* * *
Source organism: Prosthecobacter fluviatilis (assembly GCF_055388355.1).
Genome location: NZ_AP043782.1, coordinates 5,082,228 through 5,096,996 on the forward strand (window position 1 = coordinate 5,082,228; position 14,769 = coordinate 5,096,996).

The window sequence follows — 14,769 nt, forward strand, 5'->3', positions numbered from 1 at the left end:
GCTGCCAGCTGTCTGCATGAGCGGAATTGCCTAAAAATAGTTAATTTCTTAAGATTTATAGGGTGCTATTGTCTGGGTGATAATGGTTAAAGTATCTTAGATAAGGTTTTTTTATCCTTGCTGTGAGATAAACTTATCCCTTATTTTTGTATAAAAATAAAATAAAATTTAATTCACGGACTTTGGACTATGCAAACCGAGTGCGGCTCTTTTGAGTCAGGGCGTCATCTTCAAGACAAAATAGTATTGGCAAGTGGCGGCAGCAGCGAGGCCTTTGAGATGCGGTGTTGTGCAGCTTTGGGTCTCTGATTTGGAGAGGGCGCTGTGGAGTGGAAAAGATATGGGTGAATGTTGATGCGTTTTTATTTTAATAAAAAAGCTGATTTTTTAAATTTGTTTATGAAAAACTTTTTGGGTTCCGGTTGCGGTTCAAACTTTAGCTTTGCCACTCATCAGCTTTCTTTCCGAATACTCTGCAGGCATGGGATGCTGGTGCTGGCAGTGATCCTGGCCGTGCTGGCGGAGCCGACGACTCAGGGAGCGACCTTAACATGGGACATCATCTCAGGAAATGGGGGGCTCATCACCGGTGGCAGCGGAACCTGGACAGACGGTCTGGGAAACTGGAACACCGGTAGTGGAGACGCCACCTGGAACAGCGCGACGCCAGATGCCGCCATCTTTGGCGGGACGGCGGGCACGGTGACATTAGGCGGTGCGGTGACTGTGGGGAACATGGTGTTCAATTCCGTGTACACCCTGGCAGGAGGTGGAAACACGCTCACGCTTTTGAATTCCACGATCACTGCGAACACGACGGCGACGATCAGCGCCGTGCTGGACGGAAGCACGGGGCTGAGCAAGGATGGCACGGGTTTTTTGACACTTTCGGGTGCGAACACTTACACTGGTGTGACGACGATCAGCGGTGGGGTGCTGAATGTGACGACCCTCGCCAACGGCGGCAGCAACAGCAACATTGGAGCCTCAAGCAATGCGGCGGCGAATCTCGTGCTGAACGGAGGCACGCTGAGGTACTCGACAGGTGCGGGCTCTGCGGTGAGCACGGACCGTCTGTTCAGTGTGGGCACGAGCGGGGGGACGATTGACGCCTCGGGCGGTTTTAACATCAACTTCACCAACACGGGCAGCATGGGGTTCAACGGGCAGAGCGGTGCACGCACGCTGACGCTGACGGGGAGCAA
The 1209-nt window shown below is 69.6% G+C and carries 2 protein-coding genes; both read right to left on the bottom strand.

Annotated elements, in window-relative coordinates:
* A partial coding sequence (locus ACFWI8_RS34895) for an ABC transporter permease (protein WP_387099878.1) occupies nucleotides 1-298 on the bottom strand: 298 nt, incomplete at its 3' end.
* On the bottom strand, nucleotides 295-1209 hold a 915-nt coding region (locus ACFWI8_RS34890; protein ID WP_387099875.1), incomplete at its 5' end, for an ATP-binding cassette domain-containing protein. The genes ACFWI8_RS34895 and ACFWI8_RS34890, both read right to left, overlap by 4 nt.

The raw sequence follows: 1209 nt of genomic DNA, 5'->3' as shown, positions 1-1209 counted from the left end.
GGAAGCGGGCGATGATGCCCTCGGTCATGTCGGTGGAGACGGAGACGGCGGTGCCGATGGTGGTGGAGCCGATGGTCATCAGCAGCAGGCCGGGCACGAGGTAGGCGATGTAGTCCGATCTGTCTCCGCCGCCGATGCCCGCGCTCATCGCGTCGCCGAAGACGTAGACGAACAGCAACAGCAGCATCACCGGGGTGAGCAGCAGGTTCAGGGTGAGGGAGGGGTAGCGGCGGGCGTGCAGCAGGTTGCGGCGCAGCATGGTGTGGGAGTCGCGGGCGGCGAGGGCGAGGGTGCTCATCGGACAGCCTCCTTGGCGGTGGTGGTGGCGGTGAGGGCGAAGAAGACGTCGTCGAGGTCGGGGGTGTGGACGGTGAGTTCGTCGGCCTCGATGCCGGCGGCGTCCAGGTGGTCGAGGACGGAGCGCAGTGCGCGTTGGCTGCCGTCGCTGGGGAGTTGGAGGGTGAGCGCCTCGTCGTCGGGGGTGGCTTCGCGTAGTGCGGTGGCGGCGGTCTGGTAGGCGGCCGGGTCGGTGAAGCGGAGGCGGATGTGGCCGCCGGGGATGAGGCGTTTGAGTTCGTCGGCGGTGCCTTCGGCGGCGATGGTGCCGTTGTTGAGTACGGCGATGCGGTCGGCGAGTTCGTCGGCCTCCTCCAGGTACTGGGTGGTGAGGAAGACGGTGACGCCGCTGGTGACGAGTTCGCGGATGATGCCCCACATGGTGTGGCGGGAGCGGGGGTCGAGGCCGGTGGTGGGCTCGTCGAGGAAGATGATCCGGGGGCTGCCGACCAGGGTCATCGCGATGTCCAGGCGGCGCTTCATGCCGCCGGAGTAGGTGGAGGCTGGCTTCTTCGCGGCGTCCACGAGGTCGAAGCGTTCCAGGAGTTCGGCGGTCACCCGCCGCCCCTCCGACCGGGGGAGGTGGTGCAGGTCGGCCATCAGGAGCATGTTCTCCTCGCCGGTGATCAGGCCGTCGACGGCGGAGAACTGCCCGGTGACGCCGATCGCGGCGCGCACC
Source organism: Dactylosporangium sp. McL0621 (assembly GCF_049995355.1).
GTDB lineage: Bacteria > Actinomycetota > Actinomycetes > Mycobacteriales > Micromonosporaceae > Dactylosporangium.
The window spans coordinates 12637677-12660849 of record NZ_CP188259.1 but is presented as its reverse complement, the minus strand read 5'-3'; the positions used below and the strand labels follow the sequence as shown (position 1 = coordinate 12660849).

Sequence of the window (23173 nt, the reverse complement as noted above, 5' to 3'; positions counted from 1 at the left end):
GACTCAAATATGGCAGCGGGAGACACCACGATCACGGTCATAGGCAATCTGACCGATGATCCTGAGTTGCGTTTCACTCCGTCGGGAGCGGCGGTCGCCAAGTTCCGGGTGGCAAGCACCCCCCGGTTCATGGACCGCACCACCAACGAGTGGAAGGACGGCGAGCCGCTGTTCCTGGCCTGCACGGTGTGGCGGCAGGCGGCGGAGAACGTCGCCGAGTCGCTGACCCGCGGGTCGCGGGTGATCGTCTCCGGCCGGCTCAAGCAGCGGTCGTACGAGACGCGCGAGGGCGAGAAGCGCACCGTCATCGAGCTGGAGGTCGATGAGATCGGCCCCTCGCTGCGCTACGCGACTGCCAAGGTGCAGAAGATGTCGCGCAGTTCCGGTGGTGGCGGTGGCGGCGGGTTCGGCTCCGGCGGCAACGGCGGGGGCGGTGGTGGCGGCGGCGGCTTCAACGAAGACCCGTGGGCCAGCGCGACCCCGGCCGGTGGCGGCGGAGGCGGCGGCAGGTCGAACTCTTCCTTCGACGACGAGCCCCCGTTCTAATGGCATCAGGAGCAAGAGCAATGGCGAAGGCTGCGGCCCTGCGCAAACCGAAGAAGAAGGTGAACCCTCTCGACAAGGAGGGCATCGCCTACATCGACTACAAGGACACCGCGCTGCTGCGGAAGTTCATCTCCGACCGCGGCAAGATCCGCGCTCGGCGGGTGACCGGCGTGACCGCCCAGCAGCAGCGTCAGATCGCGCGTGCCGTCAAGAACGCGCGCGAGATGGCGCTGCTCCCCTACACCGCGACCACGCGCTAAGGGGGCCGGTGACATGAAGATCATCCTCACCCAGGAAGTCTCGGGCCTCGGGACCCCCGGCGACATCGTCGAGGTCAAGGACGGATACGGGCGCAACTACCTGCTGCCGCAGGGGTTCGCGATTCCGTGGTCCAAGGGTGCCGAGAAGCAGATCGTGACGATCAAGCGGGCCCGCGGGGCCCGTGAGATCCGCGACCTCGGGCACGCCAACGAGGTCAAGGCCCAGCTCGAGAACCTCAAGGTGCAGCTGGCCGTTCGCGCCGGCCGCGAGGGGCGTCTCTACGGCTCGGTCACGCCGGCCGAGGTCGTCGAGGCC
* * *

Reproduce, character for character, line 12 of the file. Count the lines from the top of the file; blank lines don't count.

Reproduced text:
GTDB lineage: Bacteria > Actinomycetota > Actinomycetes > Mycobacteriales > Micromonosporaceae > Dactylosporangium.